All about the bottom line - Third Quarter 2009
Measuring success is about perspective
TFQ Editorial Staff
For those unfamiliar, Kay Yow was the beloved women’s basketball coach at NC State, where she spent 34 years of her Hall-of-Fame career. A North Carolina native, she had a folksy charm about her and a way of cutting to the point. Off the court, she was famous for her work to raise money and awareness in the fight against cancer. She first overcame the disease in 1987, but it recurred in 2004 and she battled it valiantly until her death in January 2009.
I had the pleasure of knowing her briefly, and a few years back I was sitting in her office talking about a player’s injury that had the potential to torpedo the team’s entire season, and she just shrugged it off nonchalantly and said, “It’s all about perspective.”
She used that phrase a lot, and if you understood all that she’d been through, those four words made all the sense in the world. And so today, with the world seemingly crumbling around us—global economy, pandemic and nuclear testing, just to name a few—I can’t help but think back to Coach Yow’s words.
The big news in the U.S. tobacco industry, of course, is the enactment of the new bill that gives the Food and Drug Administration regulatory power over tobacco. (Other countries, likewise, are taking similar blitzkrieg-type tactics to publicly battle this “evil” plant.) And while the FDA will be spinning its wheels conniving new hoops to make Big Tobacco jump through (which always seems to somehow result in revenue coming in for the government) and taking “hard-line steps” in the fight against smoking (which always seems to somehow create photo ops for politicians) the bottom line is that everyone knows the U.S. government is not going to ban smoking. The revenue it brings in is irreplaceable. And so the government plays this game, seeing how high it can jack up the prices before that revenue starts to go down. Better to have fewer people paying more, they reason, then to have more people smoking. Just as long as that bottom line doesn’t change. It makes it look like they are actually doing something to combat this “smoking epidemic.” Hey, anybody got a camera?!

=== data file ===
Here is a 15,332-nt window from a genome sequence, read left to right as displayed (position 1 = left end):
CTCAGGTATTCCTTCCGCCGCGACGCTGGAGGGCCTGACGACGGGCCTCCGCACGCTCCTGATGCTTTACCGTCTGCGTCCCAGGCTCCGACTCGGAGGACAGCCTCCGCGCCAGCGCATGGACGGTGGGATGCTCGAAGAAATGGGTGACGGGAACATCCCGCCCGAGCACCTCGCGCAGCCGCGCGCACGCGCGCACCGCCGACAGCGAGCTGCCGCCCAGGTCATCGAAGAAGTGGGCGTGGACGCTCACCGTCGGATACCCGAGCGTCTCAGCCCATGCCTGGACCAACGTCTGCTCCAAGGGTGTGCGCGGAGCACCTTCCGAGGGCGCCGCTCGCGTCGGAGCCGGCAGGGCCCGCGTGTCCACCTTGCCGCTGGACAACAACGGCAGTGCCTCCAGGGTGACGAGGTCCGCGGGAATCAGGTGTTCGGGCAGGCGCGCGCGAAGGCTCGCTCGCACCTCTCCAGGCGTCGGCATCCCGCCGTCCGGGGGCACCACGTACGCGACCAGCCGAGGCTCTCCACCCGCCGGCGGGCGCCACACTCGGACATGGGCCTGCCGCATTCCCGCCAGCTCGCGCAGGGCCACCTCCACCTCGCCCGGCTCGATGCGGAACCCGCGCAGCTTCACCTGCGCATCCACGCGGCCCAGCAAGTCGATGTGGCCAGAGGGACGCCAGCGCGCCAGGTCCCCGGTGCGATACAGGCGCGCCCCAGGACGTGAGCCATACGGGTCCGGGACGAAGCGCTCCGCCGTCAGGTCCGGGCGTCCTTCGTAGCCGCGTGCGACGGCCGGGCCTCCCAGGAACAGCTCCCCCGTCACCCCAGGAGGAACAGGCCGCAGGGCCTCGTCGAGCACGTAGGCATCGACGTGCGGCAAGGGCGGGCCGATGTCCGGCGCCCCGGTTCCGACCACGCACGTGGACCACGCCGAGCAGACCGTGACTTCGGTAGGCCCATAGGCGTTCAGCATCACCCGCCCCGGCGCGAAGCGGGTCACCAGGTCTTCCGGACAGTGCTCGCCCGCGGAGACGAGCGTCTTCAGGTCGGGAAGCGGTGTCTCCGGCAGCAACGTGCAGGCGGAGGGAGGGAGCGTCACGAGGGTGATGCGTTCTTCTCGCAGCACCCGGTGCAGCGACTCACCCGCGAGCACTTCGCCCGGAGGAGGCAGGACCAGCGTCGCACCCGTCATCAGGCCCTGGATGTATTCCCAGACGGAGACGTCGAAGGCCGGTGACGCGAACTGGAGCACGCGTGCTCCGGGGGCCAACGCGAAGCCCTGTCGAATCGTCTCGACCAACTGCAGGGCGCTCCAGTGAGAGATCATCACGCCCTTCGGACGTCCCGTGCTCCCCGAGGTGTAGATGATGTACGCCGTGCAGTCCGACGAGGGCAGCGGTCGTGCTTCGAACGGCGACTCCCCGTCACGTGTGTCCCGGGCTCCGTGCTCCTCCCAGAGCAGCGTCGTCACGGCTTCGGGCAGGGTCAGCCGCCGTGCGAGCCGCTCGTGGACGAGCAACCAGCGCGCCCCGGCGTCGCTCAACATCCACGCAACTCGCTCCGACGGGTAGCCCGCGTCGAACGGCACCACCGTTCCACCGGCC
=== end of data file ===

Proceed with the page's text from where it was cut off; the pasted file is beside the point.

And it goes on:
Well, while they’re doing their thing in Washington, the rest of us will continue to hold down the real world. And as far as the tobacco industry goes, recently a farm equipment salesperson told me, “If it wasn’t for the news constantly talking about how bad the economy is, I wouldn’t know we were in a recession. Our sales are as high as they’ve ever been.”
Just the other day I was talking to Dr. W. David Smith, head of NC State’s crop science department, about FDA regulation, and he chose to look at the positive. He said whatever changes the FDA is going to implement will require research and input from the educational institutions, which in turn will allow them to work more closely with the growers.
And speaking of growers, a month ago I talked to one who said they’d been focusing on streamlining the operation for years, and that this season would be the culmination of all those efforts and would allow them to make it through just about anything.
I don’t know about you, but I can’t help but get the feeling that things aren’t quite as bad as people want us to believe. Everyone in my family is healthy, I am employed and still putting food on the table and I believe that at some point in the not-too-distant future this economic smokescreen will clear and things will begin to return to where they once were. Sorry to diverge from all the doom-and-gloomers who want us scared, but I guess that’s just my crazy perspective for ya.